Who knew that I would be taking up the role as my children’s educator in a far greater way than I ever expected!
For those who may not know, my girls had their last day at school on the 16th March. This was a week before the government officially shut the schools.
Out of all of this crazy, the one thing I didn’t want was the girls education to suffer so during the first week, I was all guns blazing with educational activities to entertain my girls. We had school running from 9am-3pm with a strict schedule of snack breaks and lunch breaks.
The schedule has most definitely changed as I’ve learnt about each of my three daughters learning capabilities and styles. For reference, I have Freya who is in Year 6, Eva is in Year 2 and Elsa in Reception (or the Early Years Foundation Stage). So all very different stages of Primary School.
I’ll probably talk about that further in another blog post but today, I wanted to share some of the things I’ve found that have really helped keep us going and keep my daughters engaged.
Make Believe – My girls had started to attend their classes at the weekend, during lockdown they have been doing online Zoom sessions instead which are brilliant. Make Believe is a performing arts group. You can join their free virtual sessions of Make Believe by signing up at your local school.
Reach Out Reporter – Reach Out Reporter is an online primary science news service. Freya let me know about this as they used to watch the videos weekly. Ultimately, it’s a short video clip exploring science based topics. We’ve looked at videos covering Star-Nosed mole, the coronavirus and the problem with cow farts. We’ve put them on during snack time.
Reading eggs – This isn’t free but I personally think is worth every penny. It costs £6.99 a month for one child, then 50% off the second and third etc children. We have signed up to have them do Reading Eggs and Mathseeds. It’s basically a phonics/reading/maths app available on your laptop, phone or tablets. They do quick bursts of interactive learning at their pace. It’s suitable from ages 2-13 years. Initially, your child works through a placement test to place them in the correct level so no adult input required! It’s really helped keep my girls engaged with their phonics and is literally the only way I can get Elsa (who is 5) to do phonics lessons.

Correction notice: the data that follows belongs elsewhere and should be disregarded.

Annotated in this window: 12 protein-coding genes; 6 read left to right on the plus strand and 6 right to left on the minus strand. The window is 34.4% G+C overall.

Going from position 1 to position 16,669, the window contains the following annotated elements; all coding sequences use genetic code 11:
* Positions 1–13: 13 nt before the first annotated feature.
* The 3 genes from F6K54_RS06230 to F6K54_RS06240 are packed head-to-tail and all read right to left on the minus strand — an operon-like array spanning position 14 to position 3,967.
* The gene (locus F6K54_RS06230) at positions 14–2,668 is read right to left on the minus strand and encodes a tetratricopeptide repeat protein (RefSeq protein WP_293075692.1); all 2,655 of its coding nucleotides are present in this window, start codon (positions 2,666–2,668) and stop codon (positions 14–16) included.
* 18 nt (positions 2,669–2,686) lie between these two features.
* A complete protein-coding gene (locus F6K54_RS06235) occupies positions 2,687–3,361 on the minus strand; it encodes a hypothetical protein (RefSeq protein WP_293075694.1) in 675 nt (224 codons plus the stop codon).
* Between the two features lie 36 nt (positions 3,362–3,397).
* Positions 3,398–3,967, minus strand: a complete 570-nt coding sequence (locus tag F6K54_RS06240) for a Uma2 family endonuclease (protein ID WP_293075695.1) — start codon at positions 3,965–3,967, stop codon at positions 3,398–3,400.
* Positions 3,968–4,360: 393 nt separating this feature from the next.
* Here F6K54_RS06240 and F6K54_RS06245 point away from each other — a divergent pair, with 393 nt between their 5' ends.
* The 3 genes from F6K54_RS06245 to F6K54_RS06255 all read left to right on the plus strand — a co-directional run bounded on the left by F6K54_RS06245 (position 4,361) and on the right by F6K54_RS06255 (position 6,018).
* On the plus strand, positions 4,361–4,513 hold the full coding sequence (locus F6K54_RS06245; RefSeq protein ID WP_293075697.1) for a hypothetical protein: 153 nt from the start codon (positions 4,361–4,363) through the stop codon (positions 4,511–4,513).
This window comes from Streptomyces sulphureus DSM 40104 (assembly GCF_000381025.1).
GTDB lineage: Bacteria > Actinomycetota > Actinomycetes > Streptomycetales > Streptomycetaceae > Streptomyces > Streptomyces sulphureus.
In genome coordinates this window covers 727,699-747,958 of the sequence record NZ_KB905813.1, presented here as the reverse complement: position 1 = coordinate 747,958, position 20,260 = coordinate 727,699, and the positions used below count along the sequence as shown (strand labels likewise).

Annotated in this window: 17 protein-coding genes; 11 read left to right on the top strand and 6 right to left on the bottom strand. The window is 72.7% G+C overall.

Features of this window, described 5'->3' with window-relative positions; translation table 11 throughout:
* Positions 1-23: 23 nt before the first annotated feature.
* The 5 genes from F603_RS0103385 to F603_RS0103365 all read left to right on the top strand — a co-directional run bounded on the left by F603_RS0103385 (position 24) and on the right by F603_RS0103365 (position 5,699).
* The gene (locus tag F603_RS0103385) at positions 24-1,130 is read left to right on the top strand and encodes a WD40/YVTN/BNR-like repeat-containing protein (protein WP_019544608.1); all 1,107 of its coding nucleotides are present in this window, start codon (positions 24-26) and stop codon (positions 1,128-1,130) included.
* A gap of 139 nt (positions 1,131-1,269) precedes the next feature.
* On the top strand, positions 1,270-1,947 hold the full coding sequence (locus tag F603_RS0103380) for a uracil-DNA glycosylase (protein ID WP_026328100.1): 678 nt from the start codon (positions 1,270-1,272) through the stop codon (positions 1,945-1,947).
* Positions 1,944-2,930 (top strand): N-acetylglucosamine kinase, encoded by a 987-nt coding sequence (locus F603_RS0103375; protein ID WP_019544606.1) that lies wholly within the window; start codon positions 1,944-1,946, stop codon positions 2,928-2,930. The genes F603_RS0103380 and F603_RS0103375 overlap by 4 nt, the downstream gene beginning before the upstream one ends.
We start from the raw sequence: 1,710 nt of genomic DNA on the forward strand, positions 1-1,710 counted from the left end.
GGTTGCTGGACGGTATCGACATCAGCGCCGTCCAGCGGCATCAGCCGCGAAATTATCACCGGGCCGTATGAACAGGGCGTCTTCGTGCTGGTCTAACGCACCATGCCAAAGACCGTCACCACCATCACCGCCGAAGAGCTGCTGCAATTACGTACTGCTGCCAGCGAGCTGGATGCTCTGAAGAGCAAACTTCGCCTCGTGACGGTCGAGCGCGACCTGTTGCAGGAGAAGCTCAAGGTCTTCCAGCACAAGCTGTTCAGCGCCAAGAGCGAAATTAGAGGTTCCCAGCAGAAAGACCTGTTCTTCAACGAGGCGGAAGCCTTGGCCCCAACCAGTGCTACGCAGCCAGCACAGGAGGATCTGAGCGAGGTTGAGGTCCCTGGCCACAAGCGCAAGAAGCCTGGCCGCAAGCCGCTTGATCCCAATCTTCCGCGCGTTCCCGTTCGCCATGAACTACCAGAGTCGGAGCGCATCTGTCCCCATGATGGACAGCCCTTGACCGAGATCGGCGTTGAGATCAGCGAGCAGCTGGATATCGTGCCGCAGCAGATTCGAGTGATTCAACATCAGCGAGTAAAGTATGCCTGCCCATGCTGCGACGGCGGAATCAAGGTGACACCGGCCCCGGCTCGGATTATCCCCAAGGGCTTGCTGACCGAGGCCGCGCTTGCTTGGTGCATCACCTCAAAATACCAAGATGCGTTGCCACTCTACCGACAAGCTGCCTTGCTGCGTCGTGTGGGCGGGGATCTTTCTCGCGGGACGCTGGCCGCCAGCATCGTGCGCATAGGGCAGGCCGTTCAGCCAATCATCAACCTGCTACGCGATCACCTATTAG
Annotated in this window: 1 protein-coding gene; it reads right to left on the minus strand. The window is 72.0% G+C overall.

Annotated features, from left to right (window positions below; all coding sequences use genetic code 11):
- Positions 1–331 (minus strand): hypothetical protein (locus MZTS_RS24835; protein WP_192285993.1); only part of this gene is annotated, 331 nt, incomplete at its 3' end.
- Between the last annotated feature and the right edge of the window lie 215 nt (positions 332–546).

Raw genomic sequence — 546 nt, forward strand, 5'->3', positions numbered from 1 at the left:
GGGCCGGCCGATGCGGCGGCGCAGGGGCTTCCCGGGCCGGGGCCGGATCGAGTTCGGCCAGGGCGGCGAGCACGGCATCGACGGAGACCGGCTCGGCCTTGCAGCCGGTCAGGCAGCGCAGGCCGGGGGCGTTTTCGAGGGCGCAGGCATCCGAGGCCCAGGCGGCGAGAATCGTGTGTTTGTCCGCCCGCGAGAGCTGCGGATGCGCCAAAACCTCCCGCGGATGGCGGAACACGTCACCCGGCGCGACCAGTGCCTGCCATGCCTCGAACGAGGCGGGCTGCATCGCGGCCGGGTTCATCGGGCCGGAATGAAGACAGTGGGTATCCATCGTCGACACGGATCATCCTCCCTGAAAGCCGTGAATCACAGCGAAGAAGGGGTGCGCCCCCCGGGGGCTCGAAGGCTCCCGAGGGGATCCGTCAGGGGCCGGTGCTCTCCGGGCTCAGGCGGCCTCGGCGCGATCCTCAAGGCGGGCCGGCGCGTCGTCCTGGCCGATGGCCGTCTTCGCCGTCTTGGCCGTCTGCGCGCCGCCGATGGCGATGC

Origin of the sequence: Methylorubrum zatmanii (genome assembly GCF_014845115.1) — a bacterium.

Bible Adventure – Whether you are religious or not, we have found the Bible Adventure videos on YouTube to be great fun to watch. I have linked a specific video but there’s loads! It’s super child friendly with a story and singing. My girls really enjoy it and it supports their religious education.
Twinkl – I’m not sure if Twinkl are still offering free membership for parents, however, this website has been my source of worksheets and activities ideas to support the curriculum. Our school use Twinkl sheets all of the time. It would be well worth a subscription to download lots of resources for education.
Katie’s classroom – I first saw her go live on The Dadsnet (see below) Facebook page. But she has her own Facebook, website and Instagram. Katie has been doing live little videos for phonics and Elsa really enjoyed them.
The Dadsnet – There’s been so many fantastic live videos going on over on the Dadsnet Facebook page. Al is also doing KS2 Literacy and Maths lessons. I’ve found my girls engage better with someone that is an actual teacher.
Oak Academy – In the last week I’ve been using Oak Academy. There’s lots of real teachers filming virtual lessons supporting the curriculum. There’s been some really useful resources that have helped with the work set by my girls teachers. The Reception/EYFS lessons have also been brilliant for a rather reluctant Elsa.
BBC Bitesize – Our school have been regularly point us towards BBC Bitesize. I remember using it during my own school years and was so surprised to see it being still a thing! The videos have been really good for Eva, especially maths ones, in explaining how to do something. They’ve also started adding daily lessons for Years 1 to 10.
YouTube – I think this goes without saying as a fabulous place to find all sorts of tutorials and entertainment. Specifically, we’ve been loving Tom Fletcher‘s bedtime stories every Monday evening.
One Hour Of Code – Freya let me know about this website too. It’s a coding website that takes you through an hour of coding through fun games. This obviously supports the computing skills side of their curriculum.
I hope you’ve found some new places to get home learning inspiration. My one top tip for all of this is to not put pressure on yourself. Would love to hear if you have any other great places? Leave a comment below.
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